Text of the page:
2. Properties of the color slope

The reflectance of dust particles in comets is dependent on their microphysical properties. Two of the most important characteristics are their size distribution and complex refractive index m. In principle, the morphology of dust particles also plays an important role. However, dust particles are highly irregular in shape, and the light scattering from distributions of such particles has a much lesser dependence on their specific shapes than the size distribution and the refractive index Zubko et al. (2015a). Light scattering by cometary dust is predominantly governed by submicron and micron-sized particles (e.g., A’Hearn et al. 2011; Zubko et al. 2020b). In situ studies of comets suggest a power-law size distribution of their dust particles rn, with the index n ranging from 1.5 to 3 at r < 10 μm (Mazets et al. 1986; Price et al. 2010). It is worth noting that the power index tends to increase with r, up to n = 4.8 in decimeter-sized particles (Virkki et al. 2019).

Dust in comets is composed of numerous components with different chemical and mineralogical compositions. The color slope in some comets also suggests the presence of materials with a noticeable wavelength dependence on their refractive index m (Zubko et al. 2015b; Ivanova et al. 2017b; Luk’yanyk et al. 2019; Chornaya et al. 2020). Laboratory measurements of the refractive index in only a few presumable analogs of cometary-dust constituent materials are available in the literature (e.g., Duley 1984; Warren 1984; Khare et al. 1990, 1993; Jenniskens 1993; Dorschner et al. 1995). These analogs could be conditionally divided into two groups, having (1) a weak and (2) strong wavelength dependence on the imaginary part of refractive index Im(m) in the visible. As demonstrated in Zubko et al. (2014), weak variations of the material absorption, ΔIm(m) ≤ 0.001, do not affect the light-scattering response in micron-sized particles at the level that could be detected in practice. Examples of this first group are water ice (Warren 1984), Mg-rich silicates (Dorschner et al. 1995), and, to some extent, the ice tholin (Khare et al. 1993). The second group comprises materials whose imaginary part of the refractive index experiences significant variations in the visible, ΔIm(m) ≥ 0.01, producing a strong effect on their light-scattering response (Zubko et al. 2014, 2015b). It is worth noting that the effect of ΔIm(m) tends to decrease while the material absorption grows (Zubko et al. 2015b). For instance, a ΔIm(m) = 0.01 strongly affects light scattering by micron-sized particles with Im(m) ∼ 0, but its effect practically disappears when Im(m) ∼ 0.6 (Zubko et al. 2014). A strong wavelength dependence of Im(m) in the visible appears in the Mg-Fe silicates (Dorschner et al. 1995) as well as for materials with a high carbon content, such as organics (Khare et al. 1990; Jenniskens 1993) and amorphous carbon (Duley 1984). A common feature of this group of materials is that, in the visible, their Im(m) significantly and nonmonotonically decreases while λ increases. Additionally, the strongest drop of Im(m) corresponds to a shift from the blue to green wavelengths. In what follows, the gradient of Im(m) is significantly relaxed. However, between the green and red parts of spectrum, it is still noticeable; whereas, in the red and near-infrared parts of spectrum, Im(m) may experience either small variations, although not necessarily a decrease, or remain nearly constant. Thus, a species of cometary dust that belongs to the second group of materials, in the B and R filters, may shift to the first group of materials within the R and I filters. This type of wavelength dependence of Im(m) can produce a dramatic difference in the color slope of dust in a comet when it is measured with those two pairs of filters.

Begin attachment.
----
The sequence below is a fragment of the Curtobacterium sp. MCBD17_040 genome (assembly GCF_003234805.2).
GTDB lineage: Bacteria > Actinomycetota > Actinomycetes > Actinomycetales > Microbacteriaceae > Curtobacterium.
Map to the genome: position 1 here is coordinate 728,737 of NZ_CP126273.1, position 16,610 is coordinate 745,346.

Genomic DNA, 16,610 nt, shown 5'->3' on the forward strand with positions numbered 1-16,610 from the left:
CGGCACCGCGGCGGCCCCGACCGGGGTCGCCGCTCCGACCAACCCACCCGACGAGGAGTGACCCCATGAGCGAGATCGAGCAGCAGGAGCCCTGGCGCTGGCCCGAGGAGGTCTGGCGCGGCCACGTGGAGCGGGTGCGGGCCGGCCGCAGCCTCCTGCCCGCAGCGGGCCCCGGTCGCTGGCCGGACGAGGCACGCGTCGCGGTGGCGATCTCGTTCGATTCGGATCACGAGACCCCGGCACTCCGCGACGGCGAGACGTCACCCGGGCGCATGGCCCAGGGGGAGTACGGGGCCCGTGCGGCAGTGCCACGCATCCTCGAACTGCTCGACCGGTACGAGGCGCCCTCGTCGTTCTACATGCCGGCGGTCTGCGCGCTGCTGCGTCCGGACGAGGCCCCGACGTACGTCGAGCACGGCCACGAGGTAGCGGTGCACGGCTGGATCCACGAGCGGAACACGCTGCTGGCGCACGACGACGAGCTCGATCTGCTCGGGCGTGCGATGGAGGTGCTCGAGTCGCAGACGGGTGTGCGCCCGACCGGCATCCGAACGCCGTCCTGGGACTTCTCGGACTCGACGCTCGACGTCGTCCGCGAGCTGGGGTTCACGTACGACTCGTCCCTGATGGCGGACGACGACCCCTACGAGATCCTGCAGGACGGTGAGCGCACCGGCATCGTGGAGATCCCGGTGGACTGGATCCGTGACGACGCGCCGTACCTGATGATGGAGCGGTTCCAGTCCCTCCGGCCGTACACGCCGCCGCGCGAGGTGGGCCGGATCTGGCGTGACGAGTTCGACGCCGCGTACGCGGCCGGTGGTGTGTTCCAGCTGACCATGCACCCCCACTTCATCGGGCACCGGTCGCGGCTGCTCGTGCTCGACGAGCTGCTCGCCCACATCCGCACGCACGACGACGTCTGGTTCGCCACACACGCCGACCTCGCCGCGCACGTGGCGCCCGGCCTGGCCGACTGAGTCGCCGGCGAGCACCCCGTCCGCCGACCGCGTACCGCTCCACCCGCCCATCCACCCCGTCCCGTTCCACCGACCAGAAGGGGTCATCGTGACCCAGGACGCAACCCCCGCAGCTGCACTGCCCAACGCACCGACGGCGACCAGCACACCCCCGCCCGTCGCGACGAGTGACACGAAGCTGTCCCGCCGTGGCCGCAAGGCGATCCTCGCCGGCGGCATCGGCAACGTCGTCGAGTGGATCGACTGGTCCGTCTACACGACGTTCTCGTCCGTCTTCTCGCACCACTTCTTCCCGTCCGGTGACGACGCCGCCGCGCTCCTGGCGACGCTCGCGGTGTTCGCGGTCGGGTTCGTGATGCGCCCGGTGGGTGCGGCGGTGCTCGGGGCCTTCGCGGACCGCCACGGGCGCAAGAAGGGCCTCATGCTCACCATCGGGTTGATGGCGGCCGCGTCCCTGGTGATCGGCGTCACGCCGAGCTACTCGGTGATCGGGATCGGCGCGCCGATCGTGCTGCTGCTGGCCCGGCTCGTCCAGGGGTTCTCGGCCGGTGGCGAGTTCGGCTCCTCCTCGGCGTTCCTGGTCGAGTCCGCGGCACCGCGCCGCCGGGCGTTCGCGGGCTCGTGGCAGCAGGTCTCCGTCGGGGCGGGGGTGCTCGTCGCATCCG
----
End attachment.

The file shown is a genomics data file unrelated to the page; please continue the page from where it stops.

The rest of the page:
3. Results

For demonstration purposes, we consider the experimentally measured refractive index of Mg-rich pyroxene (Mg0.7Fe0.3SiO3) from Table 4 of Dorschner et al. (1995) at three wavelengths: m = 1.649 + 0.0105i (λ = 0.45 μm), m = 1.629 + 0.0032i (λ = 0.65 μm), and m = 1.619 + 0.0027i (λ = 0.90 μm). This material is consistent with in situ findings in comets and the ground-based mid-IR spectrometry of comets (see, e.g., Wooden 2008, for review). As one can see, its imaginary part decreases by a factor of 3.28 between λ = 0.45 μm and 0.65 μm. However, Im(m) remains nearly the same between λ = 0.65 μm and 0.9 μm, where the change is only a factor of ∼1.19.

As a model of cometary dust particles, we use the agglomerated debris particles, whose fluffy and irregular morphology appears to be in good quantitative accordance with what was detected in situ in micron-sized dust particles in comets (see, e.g., Zubko et al. 2016; Chornaya et al. 2020). At the top of Fig. 1, we demonstrate the images of four samples of these particles. These particles have been proven capable of fitting photometric and/or polarimetric observations of comets as well as laboratory optical measurements of cometary dust analogs (see Zubko et al. 2020b, for review). In particular, the agglomerated debris particles were considered in the analysis and interpretation of photometric observations of Comet 41P/T-G-K in Luk’yanyk et al. (2019).

thumbnail Fig. 1.